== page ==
Twenty-first century Americans routinely use the 1960s as a metaphor, a sort of convenient shorthand, for the cultural wars—that continuous clash over differing values, beliefs, attitudes, and lifestyles—still bitterly polarizing the nation. Therefore, understanding the 1960s cultural revolution is critical to understanding ourselves. What this book contributes to that conversation is needed historical perspective with evidence-based primary source analysis.
Ten chapters shed light on ordinarily overlooked aspects of the period, challenge stubborn misconceptions, and explore the enduring legacy of the 1960s. Primary source material—both written and visual—is drawn from archival holdings, newspapers, published proceedings, oral histories, and memoirs in order to present a balanced, accessible examination of mistaken beliefs and the historical truths.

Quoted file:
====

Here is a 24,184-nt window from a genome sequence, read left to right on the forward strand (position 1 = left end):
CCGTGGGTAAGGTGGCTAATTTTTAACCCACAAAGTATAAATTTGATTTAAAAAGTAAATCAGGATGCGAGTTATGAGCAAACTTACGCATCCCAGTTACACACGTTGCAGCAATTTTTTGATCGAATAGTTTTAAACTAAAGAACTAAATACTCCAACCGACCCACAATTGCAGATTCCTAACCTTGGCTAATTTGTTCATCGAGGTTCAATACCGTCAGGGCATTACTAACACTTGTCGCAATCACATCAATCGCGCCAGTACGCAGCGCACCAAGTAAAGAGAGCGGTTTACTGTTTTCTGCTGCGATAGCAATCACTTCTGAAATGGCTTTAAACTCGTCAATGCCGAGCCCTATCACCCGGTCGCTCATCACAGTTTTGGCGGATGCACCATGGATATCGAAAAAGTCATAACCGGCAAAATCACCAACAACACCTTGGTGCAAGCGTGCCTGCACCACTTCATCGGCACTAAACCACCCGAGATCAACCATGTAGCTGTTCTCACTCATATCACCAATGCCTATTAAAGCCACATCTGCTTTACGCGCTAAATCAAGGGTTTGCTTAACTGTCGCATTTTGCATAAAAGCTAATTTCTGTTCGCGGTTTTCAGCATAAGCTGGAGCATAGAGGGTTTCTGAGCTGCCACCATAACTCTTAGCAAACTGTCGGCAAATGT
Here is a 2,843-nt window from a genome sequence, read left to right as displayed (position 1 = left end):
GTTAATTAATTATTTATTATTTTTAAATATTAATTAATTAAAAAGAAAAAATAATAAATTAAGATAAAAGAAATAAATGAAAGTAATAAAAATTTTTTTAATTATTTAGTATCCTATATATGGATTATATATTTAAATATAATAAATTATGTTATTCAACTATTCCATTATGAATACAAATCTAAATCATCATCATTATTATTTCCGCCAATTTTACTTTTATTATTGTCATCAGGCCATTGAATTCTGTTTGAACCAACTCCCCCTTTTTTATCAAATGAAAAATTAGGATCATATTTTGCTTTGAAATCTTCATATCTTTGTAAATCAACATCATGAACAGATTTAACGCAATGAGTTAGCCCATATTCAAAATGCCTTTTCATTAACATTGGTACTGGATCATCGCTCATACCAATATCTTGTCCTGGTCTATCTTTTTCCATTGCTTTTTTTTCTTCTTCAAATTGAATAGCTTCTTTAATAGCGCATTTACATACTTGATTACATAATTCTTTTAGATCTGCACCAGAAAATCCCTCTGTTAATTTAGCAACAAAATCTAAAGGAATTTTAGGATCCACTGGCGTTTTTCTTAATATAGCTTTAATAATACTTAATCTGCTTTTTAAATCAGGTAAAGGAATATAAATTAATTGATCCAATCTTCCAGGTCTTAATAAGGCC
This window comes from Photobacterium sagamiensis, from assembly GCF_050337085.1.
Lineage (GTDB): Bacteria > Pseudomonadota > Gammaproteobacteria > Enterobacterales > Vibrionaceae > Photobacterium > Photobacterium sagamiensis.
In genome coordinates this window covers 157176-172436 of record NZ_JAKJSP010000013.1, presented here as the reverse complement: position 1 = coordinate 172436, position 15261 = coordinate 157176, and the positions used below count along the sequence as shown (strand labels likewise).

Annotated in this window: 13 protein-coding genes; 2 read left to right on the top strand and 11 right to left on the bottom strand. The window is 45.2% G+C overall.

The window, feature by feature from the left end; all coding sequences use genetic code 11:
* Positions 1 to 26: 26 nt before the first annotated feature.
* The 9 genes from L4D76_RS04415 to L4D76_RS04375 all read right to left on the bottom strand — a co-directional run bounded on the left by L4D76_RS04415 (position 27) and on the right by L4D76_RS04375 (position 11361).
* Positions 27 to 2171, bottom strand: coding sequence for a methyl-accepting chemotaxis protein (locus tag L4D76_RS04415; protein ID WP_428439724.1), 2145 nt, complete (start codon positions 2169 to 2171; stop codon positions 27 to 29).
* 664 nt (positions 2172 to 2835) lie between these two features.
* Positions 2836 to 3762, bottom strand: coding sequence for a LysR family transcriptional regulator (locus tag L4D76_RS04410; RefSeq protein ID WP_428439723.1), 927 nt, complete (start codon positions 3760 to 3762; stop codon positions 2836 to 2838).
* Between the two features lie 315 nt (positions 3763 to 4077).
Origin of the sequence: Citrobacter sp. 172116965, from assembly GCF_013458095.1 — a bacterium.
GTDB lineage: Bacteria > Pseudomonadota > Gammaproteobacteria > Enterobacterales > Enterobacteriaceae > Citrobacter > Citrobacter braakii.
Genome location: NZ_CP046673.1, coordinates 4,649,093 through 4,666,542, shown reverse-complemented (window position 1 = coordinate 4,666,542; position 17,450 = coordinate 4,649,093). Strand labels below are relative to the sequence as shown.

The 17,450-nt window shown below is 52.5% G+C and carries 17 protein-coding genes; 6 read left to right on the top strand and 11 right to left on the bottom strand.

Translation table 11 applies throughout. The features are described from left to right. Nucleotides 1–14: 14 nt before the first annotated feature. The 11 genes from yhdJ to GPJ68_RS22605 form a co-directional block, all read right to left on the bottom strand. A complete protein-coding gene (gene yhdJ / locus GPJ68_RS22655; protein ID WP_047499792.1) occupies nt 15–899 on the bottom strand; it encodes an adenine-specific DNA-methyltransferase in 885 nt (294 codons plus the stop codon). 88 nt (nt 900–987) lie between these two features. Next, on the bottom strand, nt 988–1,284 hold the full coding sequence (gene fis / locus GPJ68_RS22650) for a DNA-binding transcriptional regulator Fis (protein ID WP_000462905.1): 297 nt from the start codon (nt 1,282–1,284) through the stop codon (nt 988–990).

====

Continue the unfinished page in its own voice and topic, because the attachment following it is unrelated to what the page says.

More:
- Features 10 chapters, arranged topically and chronologically, covering 10 misconceptions related to the 1960s cultural revolution
- Highlights source material drawn from archival holdings, newspapers, published proceedings, oral histories, and memoirs
- Includes photographs that make the material accessible across a wide range of grade levels
- Explores how the 1960s cultural revolution continues to influence America in such examples as LGBTQ Pride, Black Lives Matter, Me Too, environmentalism, disability rights, and modern conservatism